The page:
Joe Smith, the Rochdale Steeplejack

Over many years, TV audiences got to know Fred Dibnah and watched him shin up chimneys to repair them or set explosives to demolish them. His personality became celebrated by many but whilst he made a great name for himself as a Lancashire character, Rochdale can claim, as with so many things, that they were there first. Rochdale had its own celebrity steeplejack in the 19th century in the form of Joe Smith and given the number of coal-fired factories at the turn of the 20th century it should come as no surprise that the profession of steeplejack was a critical one in the mill towns of Lancashire and Yorkshire. However, there were steeplejacks and steeplejacks ! Rochdale’s man was something special.

And yet Joe Smith was not born in the town but in Coventry in 1845, moving up to Rochdale in the 1870s having been a steeplejack from the age of 18.  Unwilling to follow his father in the profession of shoemaker, he first became a scaffolder before making his profession the maintenance of industrial buildings. 

Physically, Joe Smith was small but strong, attending a gymnasium daily where he exercised with dumb bells to build up arm strength and becoming expert on horizontal and parallel bars. Described by Falconer in 1902 as a ‘typical north-countryman’ he was muscular, lithe and active not only in his youth but all the way into his 50’s and 60’s. A life-long teetotaller and non-smoker, Smith always maintained that ‘alcohol and heights don’t mix !’

Professionally, Smith won contracts throughout the North of England to ensure the safety of the chimneys, working on buildings as high as 300 feet. At that time, mill-owners were understandably concerned about the cost incurred in the time it took to repair weather-worn chimneys so they often employed Joe Smith who could ladder some of the highest chimneys in 2 hours. Masonry on the chimneys would become weathered and cracks appear so Smith’s job was to repoint them, sometimes from bottom to top. This work, of course, was perilous, Smith driving iron dogs into the chimney and then lashing 21-foot ladders to them before repeating the process with more fasteners, then another ladder and so on to the top of the stack. He did the same on church spires in the process of maintaining them or fixing lightning conductors to the structure.

Sometimes the chimneys proved quite a challenge. The factory chimney of Dobson and Barlow in Bolton for example was 357 feet high, in 1897 the tallest in England and second tallest in the world. Allegedly it contained one million bricks and needed scaffolding lashed in a long series because it was so high. Charles Blondin, the great tightrope walker once refused to scale such a chimney, saying that it was too dangerous, but Smith did it and finished the job on time. Then there was the ‘leaning tower of Heywood.’ This was the chimney of Brook Mills owned by Colonel J J Mellor who claimed that it was out of straight due to ‘a violent gale exerting its full force’ when it was being built. Although the owners claimed that it hadn’t moved in 40 years, it stood 7 feet from the perpendicular but this didn’t bother Joe Smith who maintained that working on it was as safe as on the straightest tower.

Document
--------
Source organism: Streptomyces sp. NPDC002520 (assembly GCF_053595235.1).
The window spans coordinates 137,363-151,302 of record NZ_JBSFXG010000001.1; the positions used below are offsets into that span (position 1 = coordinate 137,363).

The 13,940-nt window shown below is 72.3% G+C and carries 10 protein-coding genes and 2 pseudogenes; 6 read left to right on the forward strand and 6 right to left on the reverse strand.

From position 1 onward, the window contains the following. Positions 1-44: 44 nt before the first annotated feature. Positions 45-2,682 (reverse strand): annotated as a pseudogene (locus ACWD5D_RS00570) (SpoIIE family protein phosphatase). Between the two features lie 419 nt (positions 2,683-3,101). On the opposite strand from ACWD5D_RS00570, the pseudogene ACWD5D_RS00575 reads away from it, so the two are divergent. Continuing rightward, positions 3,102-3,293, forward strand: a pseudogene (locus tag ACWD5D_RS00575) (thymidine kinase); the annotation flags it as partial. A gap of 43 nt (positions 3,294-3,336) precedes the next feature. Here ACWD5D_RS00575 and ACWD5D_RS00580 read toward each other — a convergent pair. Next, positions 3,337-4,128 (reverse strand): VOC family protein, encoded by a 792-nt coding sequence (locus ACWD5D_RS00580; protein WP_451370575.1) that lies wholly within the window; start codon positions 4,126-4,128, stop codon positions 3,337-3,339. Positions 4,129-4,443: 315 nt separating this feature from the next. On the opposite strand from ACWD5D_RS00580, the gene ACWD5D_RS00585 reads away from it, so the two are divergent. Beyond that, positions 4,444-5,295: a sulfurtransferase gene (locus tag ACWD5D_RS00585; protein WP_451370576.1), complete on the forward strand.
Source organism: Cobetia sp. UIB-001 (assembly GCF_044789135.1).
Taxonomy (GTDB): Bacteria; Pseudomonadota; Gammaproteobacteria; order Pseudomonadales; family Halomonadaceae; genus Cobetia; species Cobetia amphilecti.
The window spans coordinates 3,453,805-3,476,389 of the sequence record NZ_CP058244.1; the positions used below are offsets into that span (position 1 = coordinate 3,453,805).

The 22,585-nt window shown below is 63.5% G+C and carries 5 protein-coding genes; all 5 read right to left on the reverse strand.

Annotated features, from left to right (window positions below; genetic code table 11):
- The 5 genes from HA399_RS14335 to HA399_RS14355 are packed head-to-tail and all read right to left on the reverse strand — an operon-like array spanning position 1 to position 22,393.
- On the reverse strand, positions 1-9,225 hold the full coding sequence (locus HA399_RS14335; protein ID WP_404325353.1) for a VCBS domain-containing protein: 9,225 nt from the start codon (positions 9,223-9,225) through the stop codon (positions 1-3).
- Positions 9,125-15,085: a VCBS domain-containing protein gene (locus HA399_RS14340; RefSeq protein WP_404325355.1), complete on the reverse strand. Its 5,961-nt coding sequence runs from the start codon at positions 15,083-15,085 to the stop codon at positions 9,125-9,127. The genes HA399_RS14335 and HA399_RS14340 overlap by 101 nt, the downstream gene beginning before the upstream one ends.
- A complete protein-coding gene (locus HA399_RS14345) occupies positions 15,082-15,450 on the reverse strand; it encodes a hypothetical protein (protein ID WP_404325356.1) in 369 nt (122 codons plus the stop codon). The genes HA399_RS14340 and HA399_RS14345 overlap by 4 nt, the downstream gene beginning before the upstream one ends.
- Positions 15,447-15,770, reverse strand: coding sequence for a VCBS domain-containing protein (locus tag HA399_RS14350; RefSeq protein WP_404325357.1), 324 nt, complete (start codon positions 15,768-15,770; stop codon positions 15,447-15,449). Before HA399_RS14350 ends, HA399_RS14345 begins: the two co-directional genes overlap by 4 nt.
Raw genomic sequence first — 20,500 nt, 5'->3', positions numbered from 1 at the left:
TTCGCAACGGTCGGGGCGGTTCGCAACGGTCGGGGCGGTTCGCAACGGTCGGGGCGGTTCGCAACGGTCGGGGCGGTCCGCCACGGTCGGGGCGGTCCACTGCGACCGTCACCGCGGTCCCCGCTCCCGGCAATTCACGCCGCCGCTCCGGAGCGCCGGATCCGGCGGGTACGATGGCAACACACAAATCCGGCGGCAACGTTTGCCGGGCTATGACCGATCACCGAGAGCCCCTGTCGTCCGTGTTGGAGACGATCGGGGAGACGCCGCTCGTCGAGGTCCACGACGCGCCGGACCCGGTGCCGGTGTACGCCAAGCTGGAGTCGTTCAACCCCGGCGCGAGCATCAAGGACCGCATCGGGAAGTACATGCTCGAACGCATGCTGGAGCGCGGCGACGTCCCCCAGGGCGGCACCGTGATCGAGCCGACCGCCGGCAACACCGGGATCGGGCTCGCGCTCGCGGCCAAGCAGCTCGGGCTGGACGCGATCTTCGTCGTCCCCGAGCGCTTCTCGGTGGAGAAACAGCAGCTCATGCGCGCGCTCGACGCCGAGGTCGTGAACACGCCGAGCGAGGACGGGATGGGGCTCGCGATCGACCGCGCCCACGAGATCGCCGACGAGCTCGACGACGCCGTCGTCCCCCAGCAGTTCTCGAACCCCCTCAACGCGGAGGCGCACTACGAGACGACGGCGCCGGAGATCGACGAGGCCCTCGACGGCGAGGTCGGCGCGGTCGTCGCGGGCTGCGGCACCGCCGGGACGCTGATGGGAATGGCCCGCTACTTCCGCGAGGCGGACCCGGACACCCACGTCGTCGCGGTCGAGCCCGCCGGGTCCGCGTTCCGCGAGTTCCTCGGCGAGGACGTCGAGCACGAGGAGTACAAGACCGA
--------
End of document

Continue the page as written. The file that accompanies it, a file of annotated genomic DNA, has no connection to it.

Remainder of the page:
Smith was a courageous, some would say foolhardy climber. There was the famous time on John Bright’s birthday, when he climbed the 265 feet of the wooden spire of the old Town Hall in order to fix an 18 foot banner on the statue of St George which stood at the top. Records suggest that Joe scaled up the lightning rod before climbing onto the shoulders of St George with the flag.

Although Smith never had an accident in all his years as a steeplejack, others were not so careful. On one occasion he was working at the top of a chimney on Sutcliffe’s Corn Mill when his workmate tripped and started to fall over the edge.  His reflexes and strength being what they were, Smith grabbed him by the ankle and held him but the other man struggled in panic so much that Smith had to hit him with a crowbar before lowering the groggy man to safety with a rope.

Alongside his work as a steeplejack, Joe Smith also was employed in entertainment, being proprietor and manager of the Circus/Hippodrome in Rochdale and also director of the Bolton Theatre Co Ltd. Furthermore, he was one of the earliest hot air balloonists. Celebrated in 1898 by a book written about him – ‘The Lancashire Steeplejack’ – Smith played up to his local fame by travelling about the country in a luxurious Pullman coach. He died in 1903 at the age of 50 of a heart attack following pneumonia but had he been alive today, no doubt Joe Smith, the Rochdale steeplejack, would have had a TV series, best-selling books and would have achieved national treasure status.   

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